If all goes well, Zheng’s first feature should elevate her among notable young Chinese artists. An author and photographer as well as a filmmaker, Zheng based The Cloud in Her Room on her own experiences of returning to her hometown only to realize that the life that she left there has drastically changed. When 22-year-old Mizi (Jin Jing) arrives to her childhood apartment in Hangzhou, she finds it abandoned, her mother and father now divorced and living in separate parts of town. As she reconvenes with friends (including a former lover) and explores old haunts, Mizi documents her trip with her cell phone camera, recording interactions and conversing with people about their lives in a rapidly changing city. Meanwhile, between visits (and drinks) with her emotionally fragile mother (Lui Dan), she reacquaints herself with her father (Ye Hongming) while getting to know his new wife (Liang Cuishan) and their young daughter, who hasn’t been told she has a step sister. Zheng films these episodes in a combination of documentary-like handheld footage and more static compositions that frequently position Mizi in sharp counterpoint to her surroundings. The austere framings and monochrome palette (along with the occasional negative inversion) betray a knowledge of both contemporary image culture and modernist art cinema, but Zheng’s film doesn’t resemble any one filmmaker or trend—impressive considering the familiar settings (bars, clubs, karaoke joints), archetypal characterizations (when not casually smoking, most of the characters are either drunk, despondent, horny, or some combination of the three), and de rigueur docufiction trappings. Using these tropes to her advantage, Zheng has crafted a personal, consistently surprising reflection on family, femininity, and the role of the home in crafting one’s identity.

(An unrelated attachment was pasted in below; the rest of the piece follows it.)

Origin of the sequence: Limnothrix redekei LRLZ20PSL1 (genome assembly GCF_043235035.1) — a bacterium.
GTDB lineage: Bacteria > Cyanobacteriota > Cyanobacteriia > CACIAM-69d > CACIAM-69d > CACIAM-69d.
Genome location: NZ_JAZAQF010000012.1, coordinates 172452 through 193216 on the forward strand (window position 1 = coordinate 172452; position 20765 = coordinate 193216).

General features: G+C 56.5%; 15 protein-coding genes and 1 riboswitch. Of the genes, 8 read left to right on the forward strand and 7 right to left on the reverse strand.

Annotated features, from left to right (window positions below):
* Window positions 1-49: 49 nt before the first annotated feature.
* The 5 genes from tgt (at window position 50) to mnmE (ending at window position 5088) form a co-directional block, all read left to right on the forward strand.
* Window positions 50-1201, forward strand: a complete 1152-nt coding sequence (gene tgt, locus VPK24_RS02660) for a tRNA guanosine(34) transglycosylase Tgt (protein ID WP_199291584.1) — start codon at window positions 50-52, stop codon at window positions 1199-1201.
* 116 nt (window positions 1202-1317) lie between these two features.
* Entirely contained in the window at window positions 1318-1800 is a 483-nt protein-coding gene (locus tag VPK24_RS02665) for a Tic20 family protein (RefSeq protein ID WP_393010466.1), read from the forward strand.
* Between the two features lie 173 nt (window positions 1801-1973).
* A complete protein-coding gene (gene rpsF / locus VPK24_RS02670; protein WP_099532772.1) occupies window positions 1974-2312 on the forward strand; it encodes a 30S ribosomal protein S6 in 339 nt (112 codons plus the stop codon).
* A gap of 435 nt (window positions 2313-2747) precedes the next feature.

Beasts Clawing at Straws (Kim Yong-hoon, 2020)